Using Ancestry.com: In Search of History

Juliana's cat, Pearl Jamby Juliana Smith

As I’ve mentioned in previous articles, I’m thrilled with the way so many of you have embraced the new newsletter and 24/7 blog. I’m in awe of your generosity in sharing your experience and comments with others, and am learning much myself. Beyond the tips that have me chomping on the bit to get back to my own research, the comments I am receiving via email and on the blog are also helping me to better get to know you and your interests.

With the new Ancestry Weekly Journal, we began a section called The Year Was. . . To my delight, this has been one of the most well-received sections of the newsletter. I’ve had my husband, who some of you may recall is recovering from surgery, scouring the Internet looking for tidbits of history to include with each year. (I’ll make a genealogist out of him yet!) Using what he finds, I dive into more collections that I think will help give us a peek into the lives of our ancestors.

Another insight was in the response to last week’s Weekly Planner about writing a biographical sketch. I have so much fun looking for historical background, for both AWJ articles and for my own family history research, that I thought it would be fun to talk about some of the resources available at Ancestry.com that I find helpful, both for the newsletter and for my own research.

Family and Local History Collection

The Family and Local History Collection at Ancestry.com is a huge library of unique materials. Many of the titles in the collection are local history books that have images available. The breadth of the coverage makes this collection an important resource, but it is often overlooked.

One of the difficulties with this collection is actually locating what is available for a particular area of interest. Because of the large number of localized databases included in the collection, it would take a very long time to browse all of them, and while browsing an entire library of historical titles is appealing to me, I think my family would miss me during those years.

There are several ways to attack this collection, so let’s take a look at some of them.

From the Family and Local History Collection Main Search Page

To get there, click on the Search tab and then, in the list of database collections on the right hand side of the page, click on Family & Local Histories. From here you can search for family names, but since not all of our ancestors are included by name, it is sometimes more effective to search by location.  Try entering the name of your ancestor’s city or town, county, or any other feature you hope to find more information about (e.g., church, cemetery, school, etc.).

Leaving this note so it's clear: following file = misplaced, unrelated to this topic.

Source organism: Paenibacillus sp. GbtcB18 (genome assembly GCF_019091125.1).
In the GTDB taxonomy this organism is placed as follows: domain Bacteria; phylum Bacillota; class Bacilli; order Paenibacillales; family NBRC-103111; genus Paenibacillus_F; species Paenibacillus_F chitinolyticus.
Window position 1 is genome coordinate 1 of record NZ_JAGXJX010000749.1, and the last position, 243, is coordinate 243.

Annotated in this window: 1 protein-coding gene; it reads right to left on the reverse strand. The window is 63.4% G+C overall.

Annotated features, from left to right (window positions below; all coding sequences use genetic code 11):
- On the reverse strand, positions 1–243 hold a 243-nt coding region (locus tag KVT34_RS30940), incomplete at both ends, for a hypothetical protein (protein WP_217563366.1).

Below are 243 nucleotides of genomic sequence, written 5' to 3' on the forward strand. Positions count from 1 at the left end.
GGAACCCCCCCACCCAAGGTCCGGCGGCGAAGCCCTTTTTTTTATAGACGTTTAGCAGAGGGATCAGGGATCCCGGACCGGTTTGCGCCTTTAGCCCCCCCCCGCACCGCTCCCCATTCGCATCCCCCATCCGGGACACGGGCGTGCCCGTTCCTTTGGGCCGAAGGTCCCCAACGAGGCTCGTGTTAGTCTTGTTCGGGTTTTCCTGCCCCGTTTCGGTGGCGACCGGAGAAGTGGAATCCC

From this main page you can also browse the titles alphabetically, and the cool part about this browse function is that many parts of the title are used in cataloging the item. For example, the database of History of Northampton, Lehigh, Monroe, Carbon and Schuylkill Counties: containing a brief history of the first settlers, topography of townships, notices of leading events, incidents, and interesting facts in the early history of these counties, with an appendix ….  is can be found under the heading of N, (then No, and Northa) for Northampton, C, (Car, and Carb) for Carbon, etc. for each of the five counties listed in the title, as well as in the longer listing for Pennsylvania.

Since there are also many family history publications included in this database, don’t overlook searching or browsing by name.  Try related family names as well. While your family’s name might not have their own title, a related family might have one that includes information on your ancestor. One example can be found in the Genealogy of the Beach family of Connecticut: with portions of the genealogies of the allied families of Demmond, Walker, Gooding, and Carpenter.

 From the Advanced Search Page

Another way to dive into these databases would be to search through the more advanced features of the main Ancestry.com search page and selecting Family and Local Histories from the drop down Record Type box, under Advanced Options, and using any of the above criteria that you think might be helpful.

You can also navigate through the databases geographically by state, by selecting a state of interest from the map in the lower left of the search page and then scrolling down to the Family and Local History section and selecting the option to view all of the F&LH databases for that state (ex: view all 208 Texas Family & Local Histories).

More Tips

  • Don’t just rely on searches and an index to find your ancestor. As I searched for one of my husband’s ancestors with a rather unusual name, I was unable to find him by either entering the name in the search box, or by going right to a local history and browsing the biographical index for that database. However, in locating a related name in the index, I went to that page, only to find the other ancestor’s name misspelled in a listing of residents from the area in military service. Spend some time browsing the contents of these books online.